Toyota wants to achieve annual electric vehicle sales of 3.5 million by the end of the decade. To accomplish this goal, the automaker is looking to cut its plant investment, production processes, and manufacturing preparation lead time in half.
Recently, reporters were given a glimpse of the company’s technology poised to drive this transformation. According to Nikkei Asia, Toyota unveiled a prototype of its new gigacasting equipment capable of producing a third of a car body in approximately three minutes.
The demonstration took place at Toyota’s Myoshi plant, where the machine released a plume of white smoke as it performed its tasks. During the process, molten aluminum was cooled from 700° C to 250° C and formed a single die-cast component that made up the rear third of the vehicle’s chassis.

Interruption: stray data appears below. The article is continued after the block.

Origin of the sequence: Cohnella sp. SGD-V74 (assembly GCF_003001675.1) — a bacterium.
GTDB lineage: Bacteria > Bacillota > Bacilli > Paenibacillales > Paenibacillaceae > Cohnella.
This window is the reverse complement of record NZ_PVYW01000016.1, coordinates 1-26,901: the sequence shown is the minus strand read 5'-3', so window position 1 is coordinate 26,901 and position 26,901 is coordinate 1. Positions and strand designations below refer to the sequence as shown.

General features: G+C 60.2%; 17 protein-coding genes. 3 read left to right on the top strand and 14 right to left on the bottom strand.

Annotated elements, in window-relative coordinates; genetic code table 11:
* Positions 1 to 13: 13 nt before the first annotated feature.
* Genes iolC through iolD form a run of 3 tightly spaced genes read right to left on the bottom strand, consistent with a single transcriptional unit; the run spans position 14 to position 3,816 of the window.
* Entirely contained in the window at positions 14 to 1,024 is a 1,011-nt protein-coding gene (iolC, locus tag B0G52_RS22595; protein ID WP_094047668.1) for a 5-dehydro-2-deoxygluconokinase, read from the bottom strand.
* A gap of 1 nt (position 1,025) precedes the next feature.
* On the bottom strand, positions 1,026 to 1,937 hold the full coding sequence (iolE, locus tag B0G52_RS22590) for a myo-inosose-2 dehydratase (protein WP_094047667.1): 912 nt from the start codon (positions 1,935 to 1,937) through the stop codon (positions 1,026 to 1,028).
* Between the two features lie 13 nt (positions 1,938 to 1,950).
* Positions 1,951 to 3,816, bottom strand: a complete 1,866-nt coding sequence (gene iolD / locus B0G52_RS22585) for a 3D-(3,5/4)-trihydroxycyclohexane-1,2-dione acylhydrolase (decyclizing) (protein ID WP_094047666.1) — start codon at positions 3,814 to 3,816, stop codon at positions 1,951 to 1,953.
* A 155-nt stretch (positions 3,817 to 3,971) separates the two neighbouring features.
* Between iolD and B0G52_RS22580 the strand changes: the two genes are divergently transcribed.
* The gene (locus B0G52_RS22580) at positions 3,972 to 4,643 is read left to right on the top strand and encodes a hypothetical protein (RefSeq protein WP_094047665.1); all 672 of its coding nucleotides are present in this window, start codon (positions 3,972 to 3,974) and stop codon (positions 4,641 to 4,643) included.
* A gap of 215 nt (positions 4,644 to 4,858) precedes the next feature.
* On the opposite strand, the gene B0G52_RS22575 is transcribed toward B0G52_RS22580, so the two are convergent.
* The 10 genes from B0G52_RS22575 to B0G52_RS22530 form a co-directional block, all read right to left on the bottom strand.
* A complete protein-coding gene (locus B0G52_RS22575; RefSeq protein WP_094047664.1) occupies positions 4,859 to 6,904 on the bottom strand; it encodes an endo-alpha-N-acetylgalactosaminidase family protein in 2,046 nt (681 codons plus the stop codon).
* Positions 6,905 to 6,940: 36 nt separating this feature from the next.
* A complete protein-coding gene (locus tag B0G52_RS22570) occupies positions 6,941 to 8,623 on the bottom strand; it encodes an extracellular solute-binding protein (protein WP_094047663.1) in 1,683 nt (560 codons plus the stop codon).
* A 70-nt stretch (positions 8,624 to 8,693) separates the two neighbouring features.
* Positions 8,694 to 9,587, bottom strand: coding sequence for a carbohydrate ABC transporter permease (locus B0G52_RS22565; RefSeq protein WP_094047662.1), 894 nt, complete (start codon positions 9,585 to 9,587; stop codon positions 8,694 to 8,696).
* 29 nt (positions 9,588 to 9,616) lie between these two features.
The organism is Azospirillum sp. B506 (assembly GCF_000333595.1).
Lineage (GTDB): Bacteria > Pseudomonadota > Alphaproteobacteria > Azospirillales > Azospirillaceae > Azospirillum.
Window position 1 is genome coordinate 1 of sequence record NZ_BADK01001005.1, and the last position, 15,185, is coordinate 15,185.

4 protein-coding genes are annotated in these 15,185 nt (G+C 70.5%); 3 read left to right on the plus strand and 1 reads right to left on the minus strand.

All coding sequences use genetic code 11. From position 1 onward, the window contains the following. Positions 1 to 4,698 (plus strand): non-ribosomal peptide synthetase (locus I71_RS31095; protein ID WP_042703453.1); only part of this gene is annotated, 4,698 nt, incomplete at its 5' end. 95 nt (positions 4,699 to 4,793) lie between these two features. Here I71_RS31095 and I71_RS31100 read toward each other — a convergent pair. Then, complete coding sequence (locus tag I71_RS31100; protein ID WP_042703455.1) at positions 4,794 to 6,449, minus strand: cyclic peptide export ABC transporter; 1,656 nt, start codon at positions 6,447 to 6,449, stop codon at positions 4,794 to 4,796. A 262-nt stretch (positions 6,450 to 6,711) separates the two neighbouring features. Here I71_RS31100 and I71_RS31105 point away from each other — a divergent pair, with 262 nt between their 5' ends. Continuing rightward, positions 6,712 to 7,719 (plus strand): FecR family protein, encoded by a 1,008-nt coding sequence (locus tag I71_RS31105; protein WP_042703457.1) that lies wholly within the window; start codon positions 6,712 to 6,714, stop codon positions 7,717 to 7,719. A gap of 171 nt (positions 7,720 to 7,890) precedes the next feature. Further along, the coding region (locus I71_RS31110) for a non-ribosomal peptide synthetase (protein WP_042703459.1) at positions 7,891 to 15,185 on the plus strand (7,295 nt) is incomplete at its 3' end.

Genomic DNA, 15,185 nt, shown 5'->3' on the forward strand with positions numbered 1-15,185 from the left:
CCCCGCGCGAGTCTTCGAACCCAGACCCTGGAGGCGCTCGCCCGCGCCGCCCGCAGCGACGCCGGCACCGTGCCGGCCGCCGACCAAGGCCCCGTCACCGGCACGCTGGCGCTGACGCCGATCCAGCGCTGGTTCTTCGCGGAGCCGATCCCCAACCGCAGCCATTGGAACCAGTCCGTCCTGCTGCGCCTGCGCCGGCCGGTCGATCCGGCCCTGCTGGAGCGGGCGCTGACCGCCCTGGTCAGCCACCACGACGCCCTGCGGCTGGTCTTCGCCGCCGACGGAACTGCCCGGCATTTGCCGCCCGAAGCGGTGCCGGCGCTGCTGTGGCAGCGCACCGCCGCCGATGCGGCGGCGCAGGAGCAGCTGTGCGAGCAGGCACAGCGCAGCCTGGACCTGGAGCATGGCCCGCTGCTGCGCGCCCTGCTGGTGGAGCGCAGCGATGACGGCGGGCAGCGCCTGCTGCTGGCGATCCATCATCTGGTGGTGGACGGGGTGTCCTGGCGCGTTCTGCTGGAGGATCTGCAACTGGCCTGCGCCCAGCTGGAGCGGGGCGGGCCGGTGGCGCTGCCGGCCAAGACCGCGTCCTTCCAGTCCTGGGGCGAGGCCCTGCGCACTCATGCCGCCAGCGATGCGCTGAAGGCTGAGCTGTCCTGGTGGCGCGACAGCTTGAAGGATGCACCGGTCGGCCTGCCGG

Traditionally, this operation involves 86 pieces and a 33-step process that takes hours. Toyota plans to use the gigacasting method to produce the front and rear sections of an electric model in 2026, when the automaker expects to sell 1.5 million EVs.
Toyota began building its first gigacasting prototype in September 2022. This was the same year the company reportedly sold some 24,000 electric vehicles. But that figure is merely a fraction of the 1.31 million EVs delivered during the same year by Tesla, which has already adopted gigacasting technology.
Toyota is also implementing self-propelled production methods, where a partially assembled vehicle drives itself to meet a robot arm. This arm then attaches seats delivered by an automated guided vehicle. Following this step, the car proceeds to a separate area for inspection and shipping. This process eliminates the need for conveyor belts, which enables quicker plant layout changes and reduces investment costs.